About

NASA Centers: MSFC & GSFC

Key Project Positions:

  • Project Team Leader /Co-Principal Investigator: Dr. Jessica Gaskin (NASA MSFC)
  • Co-Principal Investigator: Dr. Steven Christe (NASA GSFC)
  • Project Manager: Ms. Leigh Smith (NASA MSFC)
  • Project Systems Engineer: Mr. Andy Young (NASA MSFC)
  • Mission Manager: Todd Denkins (NASA Langley)

Launch Date: September 2013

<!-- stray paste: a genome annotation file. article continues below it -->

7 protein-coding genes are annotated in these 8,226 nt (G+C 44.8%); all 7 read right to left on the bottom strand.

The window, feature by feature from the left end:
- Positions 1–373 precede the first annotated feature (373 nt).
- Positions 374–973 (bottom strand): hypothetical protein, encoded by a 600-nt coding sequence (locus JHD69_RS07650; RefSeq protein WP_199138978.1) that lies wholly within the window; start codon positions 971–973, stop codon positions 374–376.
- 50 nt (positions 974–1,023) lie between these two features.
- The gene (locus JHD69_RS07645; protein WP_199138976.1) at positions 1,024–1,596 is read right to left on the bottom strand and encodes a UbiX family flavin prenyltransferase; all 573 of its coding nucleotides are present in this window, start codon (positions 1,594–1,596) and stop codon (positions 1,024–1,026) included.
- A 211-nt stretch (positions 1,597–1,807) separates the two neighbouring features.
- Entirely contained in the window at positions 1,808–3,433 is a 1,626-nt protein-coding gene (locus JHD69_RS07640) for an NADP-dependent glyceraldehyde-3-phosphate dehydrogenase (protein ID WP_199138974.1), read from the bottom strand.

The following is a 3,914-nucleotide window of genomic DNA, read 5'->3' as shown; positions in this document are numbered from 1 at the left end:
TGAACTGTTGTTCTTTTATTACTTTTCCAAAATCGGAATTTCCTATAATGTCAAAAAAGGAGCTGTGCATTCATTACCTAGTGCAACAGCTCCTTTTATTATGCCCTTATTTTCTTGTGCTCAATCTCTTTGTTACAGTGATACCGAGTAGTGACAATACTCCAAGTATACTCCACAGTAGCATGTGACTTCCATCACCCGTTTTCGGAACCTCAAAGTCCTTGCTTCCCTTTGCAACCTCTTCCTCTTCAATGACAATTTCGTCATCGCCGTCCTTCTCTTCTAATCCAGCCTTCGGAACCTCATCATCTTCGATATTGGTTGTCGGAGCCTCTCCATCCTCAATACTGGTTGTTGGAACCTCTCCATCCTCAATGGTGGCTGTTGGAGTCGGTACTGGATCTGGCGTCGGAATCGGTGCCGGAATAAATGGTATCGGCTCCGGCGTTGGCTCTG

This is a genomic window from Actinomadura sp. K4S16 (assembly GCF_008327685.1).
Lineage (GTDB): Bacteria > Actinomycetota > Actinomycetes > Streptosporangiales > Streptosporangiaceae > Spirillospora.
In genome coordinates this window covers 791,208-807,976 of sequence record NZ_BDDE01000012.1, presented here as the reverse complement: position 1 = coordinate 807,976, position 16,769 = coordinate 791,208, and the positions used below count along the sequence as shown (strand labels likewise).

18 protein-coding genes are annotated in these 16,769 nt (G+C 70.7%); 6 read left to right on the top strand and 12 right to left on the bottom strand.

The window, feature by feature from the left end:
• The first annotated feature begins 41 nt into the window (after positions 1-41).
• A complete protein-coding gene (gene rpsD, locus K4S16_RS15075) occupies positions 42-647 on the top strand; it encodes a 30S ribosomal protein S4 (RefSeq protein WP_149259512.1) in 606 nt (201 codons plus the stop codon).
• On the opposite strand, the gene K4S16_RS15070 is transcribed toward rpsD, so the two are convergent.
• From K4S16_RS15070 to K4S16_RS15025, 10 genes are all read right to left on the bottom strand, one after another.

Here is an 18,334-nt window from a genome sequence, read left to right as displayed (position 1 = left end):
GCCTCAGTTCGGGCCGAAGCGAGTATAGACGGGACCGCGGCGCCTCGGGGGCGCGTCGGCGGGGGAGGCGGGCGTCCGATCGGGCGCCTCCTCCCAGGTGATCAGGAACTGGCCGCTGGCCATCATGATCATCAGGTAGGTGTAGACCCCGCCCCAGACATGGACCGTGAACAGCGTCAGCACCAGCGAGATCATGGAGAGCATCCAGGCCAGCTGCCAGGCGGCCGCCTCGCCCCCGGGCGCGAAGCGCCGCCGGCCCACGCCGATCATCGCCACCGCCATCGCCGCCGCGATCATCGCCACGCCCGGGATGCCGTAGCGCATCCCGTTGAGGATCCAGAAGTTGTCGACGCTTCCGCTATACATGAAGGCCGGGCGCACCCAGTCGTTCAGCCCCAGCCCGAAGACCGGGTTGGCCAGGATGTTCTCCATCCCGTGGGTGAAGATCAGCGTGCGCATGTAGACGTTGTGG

HEROES is a NASA HOPE program to train a new group of scientists and engineers to develop and fly HEROES: High Energy Replicated Optics to Explore the Sun, a balloon-borne hard X-ray telescope that will observe solar flares with 100 times better sensitivity and 50 times more dynamic range than the best solar observations to date. This novel instrument will also provide new views (improved angular resolution and sensitivity) of hard X-ray astrophysical targets. The most sensitive solar hard X-ray observations are currently provided by the Reuven Ramaty High Energy Solar Spectroscopic Imager (RHESSI) and are obtained using a non- focusing imaging technique. Such indirect imaging, however, has intrinsically limited dynamic range and sensitivity, while through direct imaging these limitations can be overcome. Recently, grazing-incidence optics has extended the range of energies that can be focused well into the hard X-ray range. The High Energy Replicated Optics (HERO) instrument, a balloon-borne X-ray telescope developed at NASA MSFC, is already providing high sensitivity X-ray observations of astrophysical sources using this technology. Toward this end, we will modify and fly the HERO telescope to perform solar observations while taking advantage of night-time for astrophysical observations. This effort takes advantage of the experience at MSFC gained from past HERO flights as well as the experience at GSFC to develop instrumentation for solar observations and perform quality solar data analysis. This effort will pave the way for future generations of both solar and astrophysics space-borne hard X-ray imager missions and the scientists and engineers to support them. As such, a major goal, if not the main goal, of this effort is to train NASA scientists and engineers for flight-based missions; fundamental to the realization of future NASA space exploration.

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